BTW the tax payers are being double taxed, gift to corporatist [who also use public infrastructure] in both cheap land and tax concessions – out a decade] only to be hit with higher land valuations [arbitrary] and increased taxes – out a decade.

        Seems you both missed how that game works out, see Walmart, bleed counties and states dry and then piss off leaving tax payers holding the bag.

        Skippy…. like mish is some radical socialist or something… what – ???? – you two are a couple of closet Ancaps or something – ????

  16. A friend of mine went to an auction in Clayton South (Melbourne) and she said the house was sold for $750k (approx). There were 3-4 people bidding. After the house was sold, my friend went up to one of the bidders and asked “did you actually want to buy that property?” and he responded “No”. Then she asked “then why were you bidding?”. He smiled and walked away, he did not give her a response.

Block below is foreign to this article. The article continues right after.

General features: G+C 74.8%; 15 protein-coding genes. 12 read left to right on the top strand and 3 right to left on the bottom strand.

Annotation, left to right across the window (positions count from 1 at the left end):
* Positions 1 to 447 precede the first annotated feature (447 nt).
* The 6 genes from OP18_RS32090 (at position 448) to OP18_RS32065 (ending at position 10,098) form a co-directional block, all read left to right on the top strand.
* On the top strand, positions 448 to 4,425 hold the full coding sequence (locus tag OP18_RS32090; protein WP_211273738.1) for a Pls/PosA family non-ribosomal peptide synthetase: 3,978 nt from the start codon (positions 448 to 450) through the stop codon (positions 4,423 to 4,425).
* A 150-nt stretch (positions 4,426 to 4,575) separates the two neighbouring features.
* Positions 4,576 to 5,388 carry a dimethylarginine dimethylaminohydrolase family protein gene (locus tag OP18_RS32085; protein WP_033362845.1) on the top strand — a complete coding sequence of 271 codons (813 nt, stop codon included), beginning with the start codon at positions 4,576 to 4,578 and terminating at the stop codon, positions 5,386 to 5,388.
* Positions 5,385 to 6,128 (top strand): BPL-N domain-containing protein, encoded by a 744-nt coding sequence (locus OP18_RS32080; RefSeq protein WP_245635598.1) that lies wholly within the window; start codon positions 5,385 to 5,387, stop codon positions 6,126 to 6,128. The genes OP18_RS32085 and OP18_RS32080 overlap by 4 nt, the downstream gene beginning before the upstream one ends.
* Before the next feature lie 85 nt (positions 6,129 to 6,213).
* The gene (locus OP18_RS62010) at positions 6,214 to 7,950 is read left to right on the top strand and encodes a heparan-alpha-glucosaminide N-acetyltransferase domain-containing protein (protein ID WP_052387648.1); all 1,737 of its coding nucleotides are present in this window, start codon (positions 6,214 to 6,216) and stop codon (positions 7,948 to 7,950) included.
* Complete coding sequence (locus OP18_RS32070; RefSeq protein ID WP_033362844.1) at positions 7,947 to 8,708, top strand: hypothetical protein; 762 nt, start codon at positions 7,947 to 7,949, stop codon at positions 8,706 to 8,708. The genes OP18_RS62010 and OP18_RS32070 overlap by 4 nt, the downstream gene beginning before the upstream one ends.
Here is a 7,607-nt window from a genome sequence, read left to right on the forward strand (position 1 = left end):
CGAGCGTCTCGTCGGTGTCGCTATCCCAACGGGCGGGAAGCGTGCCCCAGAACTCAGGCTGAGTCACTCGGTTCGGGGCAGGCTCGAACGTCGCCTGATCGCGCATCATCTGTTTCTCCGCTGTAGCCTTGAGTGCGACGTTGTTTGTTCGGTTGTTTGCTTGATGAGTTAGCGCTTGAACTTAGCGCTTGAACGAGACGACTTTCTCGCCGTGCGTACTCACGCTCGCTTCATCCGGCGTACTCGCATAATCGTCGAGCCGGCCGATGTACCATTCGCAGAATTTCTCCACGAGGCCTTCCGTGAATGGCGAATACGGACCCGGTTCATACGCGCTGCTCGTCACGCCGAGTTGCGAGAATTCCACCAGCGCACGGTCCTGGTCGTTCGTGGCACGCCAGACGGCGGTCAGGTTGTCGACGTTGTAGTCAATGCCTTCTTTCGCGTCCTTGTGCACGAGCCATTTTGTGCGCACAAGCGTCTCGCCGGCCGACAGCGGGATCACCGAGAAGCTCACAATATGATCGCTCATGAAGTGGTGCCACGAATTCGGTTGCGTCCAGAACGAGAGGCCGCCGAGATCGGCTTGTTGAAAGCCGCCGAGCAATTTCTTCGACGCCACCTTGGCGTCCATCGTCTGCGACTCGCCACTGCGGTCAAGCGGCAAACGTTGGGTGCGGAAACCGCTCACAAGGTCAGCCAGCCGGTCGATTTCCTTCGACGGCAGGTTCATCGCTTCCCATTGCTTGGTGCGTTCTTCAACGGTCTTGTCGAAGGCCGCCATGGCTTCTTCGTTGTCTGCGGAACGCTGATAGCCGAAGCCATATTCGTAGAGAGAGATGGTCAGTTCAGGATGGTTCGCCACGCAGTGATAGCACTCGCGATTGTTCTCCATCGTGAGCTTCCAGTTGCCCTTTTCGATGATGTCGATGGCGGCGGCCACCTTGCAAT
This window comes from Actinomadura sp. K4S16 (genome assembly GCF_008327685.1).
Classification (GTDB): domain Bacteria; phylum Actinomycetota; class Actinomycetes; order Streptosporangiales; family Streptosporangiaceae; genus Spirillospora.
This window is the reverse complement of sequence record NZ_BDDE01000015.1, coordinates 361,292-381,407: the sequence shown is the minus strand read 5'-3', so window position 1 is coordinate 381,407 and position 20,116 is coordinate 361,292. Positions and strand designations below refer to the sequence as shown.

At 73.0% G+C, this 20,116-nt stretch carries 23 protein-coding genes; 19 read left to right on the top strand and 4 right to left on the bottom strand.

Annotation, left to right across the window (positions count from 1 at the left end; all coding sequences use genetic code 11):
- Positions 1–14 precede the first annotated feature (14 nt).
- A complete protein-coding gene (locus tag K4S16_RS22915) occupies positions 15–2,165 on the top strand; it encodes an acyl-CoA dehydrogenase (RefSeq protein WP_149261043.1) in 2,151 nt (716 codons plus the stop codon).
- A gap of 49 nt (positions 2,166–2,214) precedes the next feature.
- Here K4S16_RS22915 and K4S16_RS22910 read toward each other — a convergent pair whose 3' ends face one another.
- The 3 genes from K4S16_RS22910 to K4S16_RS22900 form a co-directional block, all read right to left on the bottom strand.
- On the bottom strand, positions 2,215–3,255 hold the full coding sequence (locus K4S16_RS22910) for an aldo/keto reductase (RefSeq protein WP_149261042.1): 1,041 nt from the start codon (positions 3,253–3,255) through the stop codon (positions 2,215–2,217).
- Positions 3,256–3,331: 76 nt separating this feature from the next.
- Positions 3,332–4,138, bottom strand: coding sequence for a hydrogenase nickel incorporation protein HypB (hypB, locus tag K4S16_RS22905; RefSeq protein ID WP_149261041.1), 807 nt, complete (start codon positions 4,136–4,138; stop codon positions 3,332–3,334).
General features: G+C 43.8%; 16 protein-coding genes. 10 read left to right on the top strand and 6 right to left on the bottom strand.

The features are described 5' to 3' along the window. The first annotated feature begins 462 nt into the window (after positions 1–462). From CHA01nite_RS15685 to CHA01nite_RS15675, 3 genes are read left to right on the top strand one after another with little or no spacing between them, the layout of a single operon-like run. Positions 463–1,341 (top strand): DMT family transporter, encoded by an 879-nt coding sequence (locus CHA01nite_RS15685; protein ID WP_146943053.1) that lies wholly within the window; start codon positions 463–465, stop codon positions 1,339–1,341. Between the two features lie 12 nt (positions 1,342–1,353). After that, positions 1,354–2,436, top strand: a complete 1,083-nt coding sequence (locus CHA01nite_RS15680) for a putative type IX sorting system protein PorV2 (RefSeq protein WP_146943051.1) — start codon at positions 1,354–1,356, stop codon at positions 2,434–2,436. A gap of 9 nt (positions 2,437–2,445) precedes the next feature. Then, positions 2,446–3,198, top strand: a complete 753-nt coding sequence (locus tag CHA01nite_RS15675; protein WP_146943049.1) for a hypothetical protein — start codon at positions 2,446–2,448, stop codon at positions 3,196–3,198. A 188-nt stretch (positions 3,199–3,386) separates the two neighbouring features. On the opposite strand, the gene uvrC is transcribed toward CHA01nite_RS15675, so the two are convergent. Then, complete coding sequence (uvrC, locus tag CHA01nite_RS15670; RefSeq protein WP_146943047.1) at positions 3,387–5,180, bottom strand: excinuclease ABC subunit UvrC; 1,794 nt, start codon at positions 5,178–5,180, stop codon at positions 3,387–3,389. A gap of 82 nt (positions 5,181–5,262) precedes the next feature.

-Was he a fake bidder employed by the RE agent/govt?
    -Was he just arsing around?
    -Was it Reusa?

    Another house in Clayton was bought by Overseas investor a couple of years ago. The house was not rented out, the owners let it become dilapidated. According to the RE agent, they applied to subdivide to build three units (they haven’t been built yet) and now the dilapidated house will go to auction for $1.3million.

    • Went to an auction in the hills district of Sydney yesterday. An asian girl of about 20 bids $1.1 mil, everyone walks away after some begging from the auctioneer. But the weird thing is that he announces it did not get reserve (better houses have sold for less so I thought the bid was overs) and he ushers the girl inside to bargain. He said that a sold sign will go up but it hasn’t and the result was not recorded. Maybe an RE plant like you spoke of?

  17. The Traveling Wilbur